Australian Commission on Safety and Quality in Health Care
NSQHS Standard 2: Partnering with consumers: Tip Sheets and self assessment tool

Australian Commission on safety and Quality in health Care
Patient Reported Outcome Measures

The Kings Fund
Patient- and family-centred care toolkit
The patient- and family-centred care toolkit from The King's Fund is a simple, step-by-step method for recording and understanding patient and family experiences.

1000 Lives Improvement [NHS Wales]
Listening and Learning to Improve the Experience of Care
The white paper collects case studies from around Wales of how NHS teams and departments have gathered ‘patient feedback’ to inform changes and improvements in services.

Guide to patient and family engagement in hospital quality and safety (AHRQ)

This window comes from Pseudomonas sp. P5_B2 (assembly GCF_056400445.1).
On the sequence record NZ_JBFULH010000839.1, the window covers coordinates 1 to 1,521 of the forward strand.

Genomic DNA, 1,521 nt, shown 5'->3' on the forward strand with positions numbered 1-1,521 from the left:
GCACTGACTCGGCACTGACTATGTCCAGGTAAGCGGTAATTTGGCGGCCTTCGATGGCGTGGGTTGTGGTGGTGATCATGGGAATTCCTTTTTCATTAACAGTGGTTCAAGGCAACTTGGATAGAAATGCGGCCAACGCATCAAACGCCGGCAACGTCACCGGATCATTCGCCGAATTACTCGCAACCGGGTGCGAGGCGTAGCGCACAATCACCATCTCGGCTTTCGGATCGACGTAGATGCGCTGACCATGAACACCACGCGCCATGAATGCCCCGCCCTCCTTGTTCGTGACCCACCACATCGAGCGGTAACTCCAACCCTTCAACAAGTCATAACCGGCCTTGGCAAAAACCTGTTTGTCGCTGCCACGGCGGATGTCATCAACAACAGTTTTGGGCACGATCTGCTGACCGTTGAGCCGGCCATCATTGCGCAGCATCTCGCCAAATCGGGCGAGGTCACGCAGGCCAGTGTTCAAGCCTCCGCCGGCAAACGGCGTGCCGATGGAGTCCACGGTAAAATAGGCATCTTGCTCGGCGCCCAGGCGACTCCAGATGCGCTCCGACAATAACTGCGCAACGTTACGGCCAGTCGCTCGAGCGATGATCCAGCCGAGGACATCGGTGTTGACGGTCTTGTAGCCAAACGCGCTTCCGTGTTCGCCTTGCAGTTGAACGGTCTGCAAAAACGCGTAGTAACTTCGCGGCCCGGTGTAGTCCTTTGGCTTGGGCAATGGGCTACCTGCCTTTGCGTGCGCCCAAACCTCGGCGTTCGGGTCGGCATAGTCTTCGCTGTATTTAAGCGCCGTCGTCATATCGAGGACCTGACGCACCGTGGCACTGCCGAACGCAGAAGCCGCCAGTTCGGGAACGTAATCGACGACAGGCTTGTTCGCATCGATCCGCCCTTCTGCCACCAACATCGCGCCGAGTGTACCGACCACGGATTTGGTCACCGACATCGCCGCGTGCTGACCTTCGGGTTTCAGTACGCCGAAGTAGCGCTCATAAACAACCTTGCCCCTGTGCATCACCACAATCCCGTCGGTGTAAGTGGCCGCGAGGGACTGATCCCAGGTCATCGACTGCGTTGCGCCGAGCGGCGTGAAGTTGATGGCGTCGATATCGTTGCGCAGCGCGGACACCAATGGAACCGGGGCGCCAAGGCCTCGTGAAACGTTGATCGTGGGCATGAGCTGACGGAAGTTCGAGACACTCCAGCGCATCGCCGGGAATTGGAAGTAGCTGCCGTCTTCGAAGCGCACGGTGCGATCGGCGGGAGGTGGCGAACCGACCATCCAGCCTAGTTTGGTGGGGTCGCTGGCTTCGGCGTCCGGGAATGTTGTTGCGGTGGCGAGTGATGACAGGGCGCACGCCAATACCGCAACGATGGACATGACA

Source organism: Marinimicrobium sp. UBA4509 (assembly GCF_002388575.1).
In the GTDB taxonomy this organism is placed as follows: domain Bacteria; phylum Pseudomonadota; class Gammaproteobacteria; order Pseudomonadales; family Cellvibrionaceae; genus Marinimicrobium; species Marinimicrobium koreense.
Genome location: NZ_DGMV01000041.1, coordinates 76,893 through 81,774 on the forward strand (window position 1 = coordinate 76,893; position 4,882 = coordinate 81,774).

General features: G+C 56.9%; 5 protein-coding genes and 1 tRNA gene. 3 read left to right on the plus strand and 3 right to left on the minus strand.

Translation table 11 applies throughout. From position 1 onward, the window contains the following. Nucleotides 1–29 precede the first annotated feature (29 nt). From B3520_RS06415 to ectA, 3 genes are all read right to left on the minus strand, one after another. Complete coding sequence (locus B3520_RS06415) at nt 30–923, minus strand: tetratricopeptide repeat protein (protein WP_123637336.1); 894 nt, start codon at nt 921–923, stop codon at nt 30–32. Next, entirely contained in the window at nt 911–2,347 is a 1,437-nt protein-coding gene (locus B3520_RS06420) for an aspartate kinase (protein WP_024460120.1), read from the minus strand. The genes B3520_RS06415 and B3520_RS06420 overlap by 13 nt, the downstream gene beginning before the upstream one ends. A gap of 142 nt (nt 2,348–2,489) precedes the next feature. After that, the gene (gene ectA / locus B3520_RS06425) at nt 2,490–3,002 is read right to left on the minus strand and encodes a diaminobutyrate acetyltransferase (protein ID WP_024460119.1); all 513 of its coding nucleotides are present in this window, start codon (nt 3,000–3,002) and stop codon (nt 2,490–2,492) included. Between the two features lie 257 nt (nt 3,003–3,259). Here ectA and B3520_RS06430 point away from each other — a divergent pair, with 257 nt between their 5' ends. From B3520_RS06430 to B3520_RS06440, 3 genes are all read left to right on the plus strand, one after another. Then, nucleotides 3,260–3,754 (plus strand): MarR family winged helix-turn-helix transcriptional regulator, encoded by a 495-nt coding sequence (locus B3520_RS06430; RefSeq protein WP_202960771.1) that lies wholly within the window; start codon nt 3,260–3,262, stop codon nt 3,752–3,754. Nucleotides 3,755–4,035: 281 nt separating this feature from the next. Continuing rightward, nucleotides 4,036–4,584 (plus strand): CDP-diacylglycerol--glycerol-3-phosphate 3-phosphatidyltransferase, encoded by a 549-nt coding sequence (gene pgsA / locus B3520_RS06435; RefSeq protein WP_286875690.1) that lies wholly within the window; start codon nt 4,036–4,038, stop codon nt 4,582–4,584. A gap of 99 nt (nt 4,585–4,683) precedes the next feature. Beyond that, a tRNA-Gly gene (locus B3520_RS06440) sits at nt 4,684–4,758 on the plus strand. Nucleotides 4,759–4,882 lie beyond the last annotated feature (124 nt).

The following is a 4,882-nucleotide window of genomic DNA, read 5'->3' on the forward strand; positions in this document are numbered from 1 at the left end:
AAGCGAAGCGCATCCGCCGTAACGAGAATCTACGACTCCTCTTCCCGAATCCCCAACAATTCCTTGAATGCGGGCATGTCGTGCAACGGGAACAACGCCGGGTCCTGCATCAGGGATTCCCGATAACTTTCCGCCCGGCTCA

An evidence-based resource to help hospitals work as partners with patients and families to improve quality and safety.

Consumer Assessment of Healthcare Providers and Systems (CAHPS)
AHPS surveys ask patients to report on their experiences with a range of health care services at multiple levels of the delivery system. Several surveys ask about experiences with ambulatory care providers such as health plans, physicians' offices, and mental health plans, while others ask about experiences with care delivered in facilities such as hospitals, dialysis centers, and nursing homes.

The CAHPS Child Hospital Survey (Child CAHPS)